Thursday, April 22, 2010

Thoughts on Katyn

A poem I wrote upon hearing of the death of the Polish leaders last week:

Katyn                     April 15, 2010

A husk of a fuselage sits
in the flattened circle of burnt tree
trunks. Our Solidarity is that our
history moves in perfect centennial
circles. A phone rings in Russia. A
phone rings in the forest. While
you were sitting here preparing your
souls to remember that loud
invisible moment in these woods,
it happened again. Things fall
out of hands. Some sit down
very slowly. A man standing to t he right
of the podium out of respect
for the one who will not speak
today reddens and tears saturate
his mustache. Become
a grain barge drifting down the
Vistula to Gdańsk‎ in another
century. A horse drawn plow turns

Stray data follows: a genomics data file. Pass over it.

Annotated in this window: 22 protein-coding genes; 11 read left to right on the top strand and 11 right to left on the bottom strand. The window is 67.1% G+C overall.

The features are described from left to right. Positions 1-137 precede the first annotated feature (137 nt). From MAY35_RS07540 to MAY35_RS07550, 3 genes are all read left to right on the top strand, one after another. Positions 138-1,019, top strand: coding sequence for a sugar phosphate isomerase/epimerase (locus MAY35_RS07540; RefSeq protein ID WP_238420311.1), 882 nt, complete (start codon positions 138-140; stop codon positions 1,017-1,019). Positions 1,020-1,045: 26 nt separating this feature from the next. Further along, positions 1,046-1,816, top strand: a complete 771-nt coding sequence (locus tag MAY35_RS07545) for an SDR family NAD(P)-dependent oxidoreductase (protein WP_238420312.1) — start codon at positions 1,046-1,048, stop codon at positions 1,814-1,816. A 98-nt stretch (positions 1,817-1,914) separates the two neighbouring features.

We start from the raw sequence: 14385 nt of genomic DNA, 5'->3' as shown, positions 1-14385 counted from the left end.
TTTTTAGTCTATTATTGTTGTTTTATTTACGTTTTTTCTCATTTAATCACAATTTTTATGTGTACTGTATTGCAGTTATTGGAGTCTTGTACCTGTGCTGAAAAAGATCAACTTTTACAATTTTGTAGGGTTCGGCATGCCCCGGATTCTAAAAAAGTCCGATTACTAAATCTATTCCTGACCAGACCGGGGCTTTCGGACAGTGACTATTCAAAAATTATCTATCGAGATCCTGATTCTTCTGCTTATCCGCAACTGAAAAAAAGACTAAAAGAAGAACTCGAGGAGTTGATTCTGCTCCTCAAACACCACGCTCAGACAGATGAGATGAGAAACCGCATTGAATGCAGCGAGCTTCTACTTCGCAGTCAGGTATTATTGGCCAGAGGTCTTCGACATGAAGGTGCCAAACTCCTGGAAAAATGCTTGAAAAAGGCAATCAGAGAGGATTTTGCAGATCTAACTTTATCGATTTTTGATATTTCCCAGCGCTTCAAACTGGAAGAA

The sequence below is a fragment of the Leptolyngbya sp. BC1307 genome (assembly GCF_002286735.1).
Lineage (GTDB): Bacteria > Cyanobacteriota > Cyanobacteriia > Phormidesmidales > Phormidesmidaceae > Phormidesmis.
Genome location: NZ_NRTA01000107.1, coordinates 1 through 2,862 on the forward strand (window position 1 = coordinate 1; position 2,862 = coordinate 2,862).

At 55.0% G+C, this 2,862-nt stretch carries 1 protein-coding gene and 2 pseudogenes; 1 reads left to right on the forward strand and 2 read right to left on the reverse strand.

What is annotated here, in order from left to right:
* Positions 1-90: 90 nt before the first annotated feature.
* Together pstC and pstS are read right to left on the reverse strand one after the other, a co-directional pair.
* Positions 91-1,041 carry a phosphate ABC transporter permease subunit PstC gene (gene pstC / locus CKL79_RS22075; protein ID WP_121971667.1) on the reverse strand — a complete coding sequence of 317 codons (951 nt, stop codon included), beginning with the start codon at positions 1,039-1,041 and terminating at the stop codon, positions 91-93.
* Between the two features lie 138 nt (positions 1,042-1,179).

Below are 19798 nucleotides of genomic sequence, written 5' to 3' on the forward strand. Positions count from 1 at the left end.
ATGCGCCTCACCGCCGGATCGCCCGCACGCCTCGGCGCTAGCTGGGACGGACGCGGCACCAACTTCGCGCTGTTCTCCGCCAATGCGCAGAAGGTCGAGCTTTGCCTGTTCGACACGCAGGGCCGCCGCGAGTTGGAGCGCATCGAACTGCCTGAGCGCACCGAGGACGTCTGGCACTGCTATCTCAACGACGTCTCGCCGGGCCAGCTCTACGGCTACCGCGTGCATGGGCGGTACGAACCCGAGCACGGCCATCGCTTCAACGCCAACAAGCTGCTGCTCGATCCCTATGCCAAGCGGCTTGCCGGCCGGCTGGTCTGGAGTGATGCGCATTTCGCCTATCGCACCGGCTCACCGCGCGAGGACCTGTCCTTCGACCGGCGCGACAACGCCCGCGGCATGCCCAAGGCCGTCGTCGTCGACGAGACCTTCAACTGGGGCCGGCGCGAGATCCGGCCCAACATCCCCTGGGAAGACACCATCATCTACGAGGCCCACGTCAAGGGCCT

up a rusted Teutonic sword, too
heavy to lift with one hand. Our
ancestors were made of stronger stuff.
Our word for Strike was God. Think of
Anna Walentynowicz, and a picture
of Our Lady of Czestochowa in
a plastic folder hanging on the
gates of the docks. And only five
years ago—the Pope. September,
October, Oswiecim, Siberia. How
can we bear to consider the loss
of the sites your eyes beheld
when your death by fire tells us,
tells us with a bell of judgment
that we must see such thing
ourselves? We are headless in the
highway of all armies, and there is no
one to blame but God,
who is on our side,
and always kills the mourners.

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